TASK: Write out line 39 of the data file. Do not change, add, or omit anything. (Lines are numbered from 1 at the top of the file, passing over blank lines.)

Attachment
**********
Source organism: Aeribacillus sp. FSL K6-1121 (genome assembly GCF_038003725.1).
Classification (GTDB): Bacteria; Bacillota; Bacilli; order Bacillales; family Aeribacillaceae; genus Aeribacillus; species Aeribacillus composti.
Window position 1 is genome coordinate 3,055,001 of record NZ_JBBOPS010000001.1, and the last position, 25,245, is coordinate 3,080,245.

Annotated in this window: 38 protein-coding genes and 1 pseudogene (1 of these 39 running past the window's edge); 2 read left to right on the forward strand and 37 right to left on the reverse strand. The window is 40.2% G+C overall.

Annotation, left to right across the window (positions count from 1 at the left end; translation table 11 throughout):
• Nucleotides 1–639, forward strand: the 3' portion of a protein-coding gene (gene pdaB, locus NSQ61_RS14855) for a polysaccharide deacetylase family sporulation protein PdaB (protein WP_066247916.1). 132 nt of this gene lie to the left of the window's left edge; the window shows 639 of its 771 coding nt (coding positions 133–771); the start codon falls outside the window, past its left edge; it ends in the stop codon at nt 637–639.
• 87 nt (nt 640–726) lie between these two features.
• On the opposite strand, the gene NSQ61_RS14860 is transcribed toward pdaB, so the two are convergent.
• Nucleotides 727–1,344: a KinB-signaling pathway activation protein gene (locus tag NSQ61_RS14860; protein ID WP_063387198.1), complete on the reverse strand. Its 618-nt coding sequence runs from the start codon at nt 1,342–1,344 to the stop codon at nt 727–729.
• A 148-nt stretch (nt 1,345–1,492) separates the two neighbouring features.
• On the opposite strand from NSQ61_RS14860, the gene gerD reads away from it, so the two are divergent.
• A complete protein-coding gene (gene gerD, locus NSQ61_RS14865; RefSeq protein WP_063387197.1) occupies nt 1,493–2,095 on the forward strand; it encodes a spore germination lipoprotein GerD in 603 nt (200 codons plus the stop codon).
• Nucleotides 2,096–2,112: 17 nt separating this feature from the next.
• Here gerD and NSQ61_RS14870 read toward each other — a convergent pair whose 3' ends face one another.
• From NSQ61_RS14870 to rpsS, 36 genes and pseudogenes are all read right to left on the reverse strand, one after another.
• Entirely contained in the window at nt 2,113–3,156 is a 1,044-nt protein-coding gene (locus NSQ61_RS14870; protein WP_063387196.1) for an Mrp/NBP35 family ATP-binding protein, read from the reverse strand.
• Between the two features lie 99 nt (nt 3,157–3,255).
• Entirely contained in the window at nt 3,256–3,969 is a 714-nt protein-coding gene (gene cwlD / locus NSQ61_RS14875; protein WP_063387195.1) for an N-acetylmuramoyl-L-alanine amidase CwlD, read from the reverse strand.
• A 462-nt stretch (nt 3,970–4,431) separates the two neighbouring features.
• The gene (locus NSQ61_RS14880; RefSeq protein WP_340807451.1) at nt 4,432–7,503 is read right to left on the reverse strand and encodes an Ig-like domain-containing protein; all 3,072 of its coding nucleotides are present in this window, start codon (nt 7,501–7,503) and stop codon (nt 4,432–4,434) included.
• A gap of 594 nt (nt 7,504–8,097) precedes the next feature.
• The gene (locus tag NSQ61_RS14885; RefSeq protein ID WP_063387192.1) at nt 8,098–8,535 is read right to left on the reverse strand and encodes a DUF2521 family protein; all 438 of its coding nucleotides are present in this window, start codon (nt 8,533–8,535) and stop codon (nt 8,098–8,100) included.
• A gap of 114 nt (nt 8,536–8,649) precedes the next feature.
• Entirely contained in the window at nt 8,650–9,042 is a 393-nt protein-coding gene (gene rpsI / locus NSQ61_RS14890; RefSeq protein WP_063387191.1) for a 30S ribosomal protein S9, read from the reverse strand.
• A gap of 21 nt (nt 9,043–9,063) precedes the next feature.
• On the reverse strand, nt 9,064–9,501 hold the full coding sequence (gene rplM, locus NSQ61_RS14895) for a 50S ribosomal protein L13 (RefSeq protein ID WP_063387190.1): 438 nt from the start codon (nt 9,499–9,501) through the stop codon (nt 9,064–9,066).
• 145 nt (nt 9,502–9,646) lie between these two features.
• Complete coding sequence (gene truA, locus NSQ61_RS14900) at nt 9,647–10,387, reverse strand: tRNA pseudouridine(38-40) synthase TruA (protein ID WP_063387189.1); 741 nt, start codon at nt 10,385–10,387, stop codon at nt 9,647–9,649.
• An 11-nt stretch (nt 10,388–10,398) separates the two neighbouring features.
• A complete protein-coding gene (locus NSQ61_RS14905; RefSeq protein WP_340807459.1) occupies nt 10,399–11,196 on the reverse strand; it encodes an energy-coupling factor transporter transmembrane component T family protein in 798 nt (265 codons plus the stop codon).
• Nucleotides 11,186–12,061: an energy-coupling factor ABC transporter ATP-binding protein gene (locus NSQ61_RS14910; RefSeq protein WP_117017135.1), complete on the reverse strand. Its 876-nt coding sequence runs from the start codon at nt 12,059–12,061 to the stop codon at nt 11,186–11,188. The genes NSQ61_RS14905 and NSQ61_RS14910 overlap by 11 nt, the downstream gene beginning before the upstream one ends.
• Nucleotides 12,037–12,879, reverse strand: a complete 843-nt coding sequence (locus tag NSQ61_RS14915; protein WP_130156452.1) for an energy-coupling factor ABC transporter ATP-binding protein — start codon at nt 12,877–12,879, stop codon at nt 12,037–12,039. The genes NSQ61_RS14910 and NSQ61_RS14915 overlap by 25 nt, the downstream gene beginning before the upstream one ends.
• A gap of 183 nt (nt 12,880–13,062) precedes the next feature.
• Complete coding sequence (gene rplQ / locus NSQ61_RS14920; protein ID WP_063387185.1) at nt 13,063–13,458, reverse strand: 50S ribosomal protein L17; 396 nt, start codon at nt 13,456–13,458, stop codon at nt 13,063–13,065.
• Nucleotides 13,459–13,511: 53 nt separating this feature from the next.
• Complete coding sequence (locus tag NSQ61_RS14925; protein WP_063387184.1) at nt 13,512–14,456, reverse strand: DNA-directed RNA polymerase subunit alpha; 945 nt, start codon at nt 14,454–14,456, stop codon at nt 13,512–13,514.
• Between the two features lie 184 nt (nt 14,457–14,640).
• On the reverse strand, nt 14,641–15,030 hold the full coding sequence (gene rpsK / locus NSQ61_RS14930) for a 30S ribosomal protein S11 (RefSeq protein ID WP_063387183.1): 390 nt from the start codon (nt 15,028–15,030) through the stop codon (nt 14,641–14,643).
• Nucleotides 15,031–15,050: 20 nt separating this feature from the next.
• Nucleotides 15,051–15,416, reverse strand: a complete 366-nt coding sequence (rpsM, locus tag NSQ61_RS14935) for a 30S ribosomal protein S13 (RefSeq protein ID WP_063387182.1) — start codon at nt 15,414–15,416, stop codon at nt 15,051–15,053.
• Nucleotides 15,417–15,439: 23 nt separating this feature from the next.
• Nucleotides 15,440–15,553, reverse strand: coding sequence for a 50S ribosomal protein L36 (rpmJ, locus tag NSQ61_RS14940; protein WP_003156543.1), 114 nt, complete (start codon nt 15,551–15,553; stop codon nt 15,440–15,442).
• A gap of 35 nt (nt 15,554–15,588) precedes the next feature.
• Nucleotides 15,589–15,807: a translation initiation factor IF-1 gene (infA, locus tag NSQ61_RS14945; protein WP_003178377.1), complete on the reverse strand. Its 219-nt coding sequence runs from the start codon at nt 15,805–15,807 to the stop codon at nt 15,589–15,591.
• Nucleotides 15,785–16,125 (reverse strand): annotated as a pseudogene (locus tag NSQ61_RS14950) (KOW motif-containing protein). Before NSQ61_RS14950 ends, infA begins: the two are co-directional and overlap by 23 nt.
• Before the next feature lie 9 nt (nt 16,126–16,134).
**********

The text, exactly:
• Nucleotides 15,031–15,050: 20 nt separating this feature from the next.